Stronger institutional support for public engagement is necessary and inclusive practices should be built into public engagement training and relationships, argue AAAS Center for Public Engagement staff Elana Kimbrell, Mary Catherine Longshore, and Gemima Philippe in a Perspective recently published in Frontiers in Communication.
The paper discusses the Center’s approach to supporting scientists, which prioritizes representative and accessible science communication training, resources (e.g., funding and staff and peer support), opportunities to practice engagement, and rewards and incentives for doing engagement. “We describe how our programs build scientists’ engagement skills and institutional capacity, and discuss how they advance thoughtful, accessible, and representative engagement,” said Kimbrell.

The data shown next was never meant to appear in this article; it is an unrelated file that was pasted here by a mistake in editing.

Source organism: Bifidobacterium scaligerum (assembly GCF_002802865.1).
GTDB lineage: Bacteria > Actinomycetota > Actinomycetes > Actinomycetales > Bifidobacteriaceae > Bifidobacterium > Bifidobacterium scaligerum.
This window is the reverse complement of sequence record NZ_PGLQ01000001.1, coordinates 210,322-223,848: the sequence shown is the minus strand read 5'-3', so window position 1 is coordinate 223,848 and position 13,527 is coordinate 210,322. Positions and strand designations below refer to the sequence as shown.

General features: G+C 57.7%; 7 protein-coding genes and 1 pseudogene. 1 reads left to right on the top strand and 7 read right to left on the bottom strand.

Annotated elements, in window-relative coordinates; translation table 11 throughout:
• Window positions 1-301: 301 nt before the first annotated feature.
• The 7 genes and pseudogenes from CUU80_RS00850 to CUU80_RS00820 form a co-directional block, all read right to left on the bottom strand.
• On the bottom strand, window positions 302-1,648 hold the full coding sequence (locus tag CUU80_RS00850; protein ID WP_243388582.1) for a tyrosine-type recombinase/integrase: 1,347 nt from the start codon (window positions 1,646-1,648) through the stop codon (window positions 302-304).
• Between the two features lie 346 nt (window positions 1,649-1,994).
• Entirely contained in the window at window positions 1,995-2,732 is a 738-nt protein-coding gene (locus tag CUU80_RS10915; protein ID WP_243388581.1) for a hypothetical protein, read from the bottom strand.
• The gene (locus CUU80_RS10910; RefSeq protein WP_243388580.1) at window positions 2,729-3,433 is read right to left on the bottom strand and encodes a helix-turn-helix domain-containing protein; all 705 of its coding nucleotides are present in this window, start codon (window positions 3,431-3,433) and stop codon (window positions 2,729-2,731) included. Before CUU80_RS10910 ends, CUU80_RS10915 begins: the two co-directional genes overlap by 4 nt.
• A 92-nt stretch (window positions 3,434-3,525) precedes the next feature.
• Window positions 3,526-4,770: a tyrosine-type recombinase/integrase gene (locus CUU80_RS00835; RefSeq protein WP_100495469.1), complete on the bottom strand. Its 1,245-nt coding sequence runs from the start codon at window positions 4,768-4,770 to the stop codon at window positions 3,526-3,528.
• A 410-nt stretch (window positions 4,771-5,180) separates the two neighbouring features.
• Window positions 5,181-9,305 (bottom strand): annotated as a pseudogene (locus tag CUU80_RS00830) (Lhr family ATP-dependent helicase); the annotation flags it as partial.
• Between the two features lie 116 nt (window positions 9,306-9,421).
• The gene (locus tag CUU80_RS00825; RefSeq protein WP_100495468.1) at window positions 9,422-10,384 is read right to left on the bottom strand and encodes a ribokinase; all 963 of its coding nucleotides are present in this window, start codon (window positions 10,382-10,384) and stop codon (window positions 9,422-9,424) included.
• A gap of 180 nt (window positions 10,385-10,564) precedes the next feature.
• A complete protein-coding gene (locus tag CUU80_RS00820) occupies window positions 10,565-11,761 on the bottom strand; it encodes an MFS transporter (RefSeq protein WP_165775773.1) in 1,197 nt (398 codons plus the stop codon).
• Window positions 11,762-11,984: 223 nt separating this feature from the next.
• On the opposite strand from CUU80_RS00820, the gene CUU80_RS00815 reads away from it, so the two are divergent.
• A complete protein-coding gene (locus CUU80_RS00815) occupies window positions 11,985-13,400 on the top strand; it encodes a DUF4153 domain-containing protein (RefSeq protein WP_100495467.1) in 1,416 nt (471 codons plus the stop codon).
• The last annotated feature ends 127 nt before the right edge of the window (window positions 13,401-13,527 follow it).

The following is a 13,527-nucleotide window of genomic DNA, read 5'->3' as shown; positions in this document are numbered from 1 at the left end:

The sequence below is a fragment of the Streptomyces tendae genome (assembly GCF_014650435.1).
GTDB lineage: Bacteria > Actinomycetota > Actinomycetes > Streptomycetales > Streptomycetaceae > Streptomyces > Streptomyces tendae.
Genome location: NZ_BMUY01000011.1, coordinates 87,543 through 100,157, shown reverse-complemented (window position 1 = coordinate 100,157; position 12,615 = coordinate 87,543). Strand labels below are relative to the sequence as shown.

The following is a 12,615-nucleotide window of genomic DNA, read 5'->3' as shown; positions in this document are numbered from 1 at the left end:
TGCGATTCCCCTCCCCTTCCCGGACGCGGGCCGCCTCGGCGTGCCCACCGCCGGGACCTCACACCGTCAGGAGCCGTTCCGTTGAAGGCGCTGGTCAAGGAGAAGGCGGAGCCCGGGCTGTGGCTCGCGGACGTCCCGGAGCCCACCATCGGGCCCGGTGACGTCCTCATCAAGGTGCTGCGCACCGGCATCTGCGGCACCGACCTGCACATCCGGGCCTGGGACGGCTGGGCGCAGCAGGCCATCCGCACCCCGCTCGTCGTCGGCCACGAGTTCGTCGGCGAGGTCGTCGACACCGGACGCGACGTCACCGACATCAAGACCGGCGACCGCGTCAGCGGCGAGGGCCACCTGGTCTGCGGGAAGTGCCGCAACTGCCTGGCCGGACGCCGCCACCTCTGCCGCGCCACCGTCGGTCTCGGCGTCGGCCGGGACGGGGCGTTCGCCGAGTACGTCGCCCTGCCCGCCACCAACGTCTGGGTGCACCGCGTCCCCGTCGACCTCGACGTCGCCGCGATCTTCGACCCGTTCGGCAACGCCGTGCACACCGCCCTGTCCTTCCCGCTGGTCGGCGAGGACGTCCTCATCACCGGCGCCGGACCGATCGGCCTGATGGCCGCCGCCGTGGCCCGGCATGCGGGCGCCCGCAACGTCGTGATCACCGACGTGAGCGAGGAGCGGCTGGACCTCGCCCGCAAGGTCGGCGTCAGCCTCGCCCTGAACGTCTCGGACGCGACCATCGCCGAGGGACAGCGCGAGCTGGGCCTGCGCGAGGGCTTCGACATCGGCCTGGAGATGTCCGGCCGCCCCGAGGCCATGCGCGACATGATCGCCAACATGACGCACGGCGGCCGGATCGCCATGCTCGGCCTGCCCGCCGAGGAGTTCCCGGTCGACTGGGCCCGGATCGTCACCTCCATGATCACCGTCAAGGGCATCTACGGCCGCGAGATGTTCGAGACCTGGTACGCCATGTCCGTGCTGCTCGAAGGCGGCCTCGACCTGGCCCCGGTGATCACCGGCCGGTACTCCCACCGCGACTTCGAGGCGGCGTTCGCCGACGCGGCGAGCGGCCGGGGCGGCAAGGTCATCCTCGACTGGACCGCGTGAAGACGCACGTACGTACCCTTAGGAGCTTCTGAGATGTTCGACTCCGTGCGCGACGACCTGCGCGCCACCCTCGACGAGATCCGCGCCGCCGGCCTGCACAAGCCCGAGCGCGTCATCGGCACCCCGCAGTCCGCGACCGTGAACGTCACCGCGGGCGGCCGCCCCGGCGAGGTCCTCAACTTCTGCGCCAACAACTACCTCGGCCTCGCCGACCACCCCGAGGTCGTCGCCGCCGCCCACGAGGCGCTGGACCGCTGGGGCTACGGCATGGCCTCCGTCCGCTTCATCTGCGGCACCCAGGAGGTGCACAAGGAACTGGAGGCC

“Reflecting on our programs gave us a chance to consider the barriers and opportunities that have shaped our approach and how we can encourage other scientific institutions to value, celebrate, and support the work of their researchers,” said Longshore.
The paper invites other scientific institutions to consider how their own public engagement programs can reflect and incorporate society’s diverse needs and concerns and how they might create inclusive public engagement support mechanisms that serve the public and strengthen the scientific enterprise.
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